Sony RX10 III Book Cover for LSI.indd

Photographer’s Guide to the Sony DSC-RX10 III

Overview:

Photographer’s Guide to the Sony DSC-RX10 III is similar to the earlier books by Alexander White about the DSC-RX10 and DSC0RX10 II. This book has been completely revised to cover the new features of the RX10 III, including a new lens with 600mm optical zoom, new control buttons, and new menu options.

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The paperback version of this book is 245 pages long, and includes more than 450 color images that illustrate the menus, controls, and display screens of the Sony DSC-RX10 III camera. The book includes examples of images that can be taken with the camera’s shooting modes and creative settings, including Creative Style, Picture Effects, Picture Profile, HDR, and others. The book explains all menu options and other features of the camera, and provides tips for getting excellent results using the camera’s options for still images and video recording. You can click on the links here to view the book’s complete index or table of contents, to see some some sample photos from the book, or to read an excerpt from the book.

The book includes information about all new features of this model, including the 24mm-600mm zoom lens, the new Focus Hold button and new options such as Zoom Assist, Focus Hold, and Gamma Display Assist.

Product Details

  • Paperback: 245 pages
  • Publisher: White Knight Press
  • Language: English
  • ISBN-10: 1937986543 (paperback)
  • ISBN-13: 978-1-937986-54-4 (paperback)
  • Product Dimensions: 8.5 x 11 x 1 inches
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17 thoughts on “Photographer’s Guide to the Sony DSC-RX10 III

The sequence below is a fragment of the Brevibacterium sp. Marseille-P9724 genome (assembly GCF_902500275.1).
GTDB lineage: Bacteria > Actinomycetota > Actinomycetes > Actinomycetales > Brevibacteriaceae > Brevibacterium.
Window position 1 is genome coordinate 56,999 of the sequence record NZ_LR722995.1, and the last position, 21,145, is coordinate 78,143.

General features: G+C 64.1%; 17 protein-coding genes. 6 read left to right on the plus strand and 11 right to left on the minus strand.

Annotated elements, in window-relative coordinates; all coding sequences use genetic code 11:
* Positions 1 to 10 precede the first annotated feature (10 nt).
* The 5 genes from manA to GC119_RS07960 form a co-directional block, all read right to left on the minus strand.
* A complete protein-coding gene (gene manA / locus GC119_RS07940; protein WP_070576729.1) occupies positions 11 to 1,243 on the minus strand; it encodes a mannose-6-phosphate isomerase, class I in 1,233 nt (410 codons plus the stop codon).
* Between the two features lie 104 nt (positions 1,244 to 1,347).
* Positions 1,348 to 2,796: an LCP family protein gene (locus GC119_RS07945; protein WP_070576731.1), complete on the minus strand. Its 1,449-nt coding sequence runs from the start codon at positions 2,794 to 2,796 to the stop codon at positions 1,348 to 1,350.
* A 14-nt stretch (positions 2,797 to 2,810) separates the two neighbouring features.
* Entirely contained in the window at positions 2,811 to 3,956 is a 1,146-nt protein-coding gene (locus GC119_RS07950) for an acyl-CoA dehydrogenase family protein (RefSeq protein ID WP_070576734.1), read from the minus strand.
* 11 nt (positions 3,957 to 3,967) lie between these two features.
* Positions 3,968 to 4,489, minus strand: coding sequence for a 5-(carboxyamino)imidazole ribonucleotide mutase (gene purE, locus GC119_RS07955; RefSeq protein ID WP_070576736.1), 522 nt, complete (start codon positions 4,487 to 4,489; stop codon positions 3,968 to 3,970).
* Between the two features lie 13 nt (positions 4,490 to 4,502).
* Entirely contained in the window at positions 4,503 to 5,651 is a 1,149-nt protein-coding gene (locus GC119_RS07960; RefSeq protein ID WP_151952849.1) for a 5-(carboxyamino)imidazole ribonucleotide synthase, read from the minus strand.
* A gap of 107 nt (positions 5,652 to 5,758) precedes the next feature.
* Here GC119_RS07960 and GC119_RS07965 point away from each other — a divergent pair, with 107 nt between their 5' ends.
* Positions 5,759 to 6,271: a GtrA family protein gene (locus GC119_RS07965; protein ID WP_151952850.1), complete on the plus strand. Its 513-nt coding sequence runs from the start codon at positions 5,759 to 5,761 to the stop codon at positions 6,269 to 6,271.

1. Pingback: Sony RX10 III Book Available as Ebook | White Knight Press

  2. Pingback: Sony RX10 III Book Now in Paperback | White Knight Press

  3. Pingback: White Knight Press Releases Complete Guide Book for Sony DSC-RX10 III Digital Camera - Press Release Rocket

  4. Claude GUILLEMIN

    Mr WHITE bonjour,
    I have a question concerning the setting of the Bracketing on the Sony RX10 III. In your book page 52 Continuous Exposure Bracketing you write “When you highlight this option you will see a horizontal triangle…”
    I cannot highlight the bracketing icons of the differentsv options. Please how the bracketing icon must be highlighted ?
    Thank you for your help.
    Regards
    Claude Guillemin

    Reply
    1. Alex White Post author

      It sounds to me as if you have an inconsistent setting in place. For example, you cannot use exposure bracketing in Intelligent Auto mode, Scene mode, or Sweep Panorama mode, and you cannot use exposure bracketing if Multi Frame Noise Reduction is set for ISO, or if the Auto HDR setting is turned on. Check those settings, and see if that helps.

      Reply
  5. henk van de bovenkamp

    Mr White,

    Thanks for your helpfull book! Two questions:

    1. In your book you say:

    When the lens is zoomed in to the range of Clear Image Zoom or Digital Zoom and autofocus is in use, the Focus Area menu option is disabled and the camera uses a broad focus frame, which is represented by a dotted area like that seen in Figure 7-34.

    Does that mean that the camere in Clear Image Zoom focusses on the whole scene that is visible? And not for exemple on the center? So that it is impossible to focus on the little bird in the center?

    2. Is MF-assist and Focus Magnifier available after choosing Clear Image Zoom?

    Regards,
    Henk van de Bovenkamp

    Reply
  6. henk van de bovenkamp

    Mr Whtie,

    Thanks for your book. Two questions remain for me:

    1. In your book you say: When the lens is zoomed in to the range of Clear Image Zoom or Digital Zoom and autofocus is in use, the Focus Area menu option is disabled and the camera uses a broad focus frame, which is represented by a dotted area like that seen in Figure 7-34.

    Does that mean that it is impossible to focus on the bird in the center because the camera focusses on the whole visible scene?

    2. Is MF-assist and/or Focus Magnifier available when using Clear Image Zoom

    Reply
    1. Alex White Post author

      Hello — Thanks for your comment. I’ll try to answer both questions: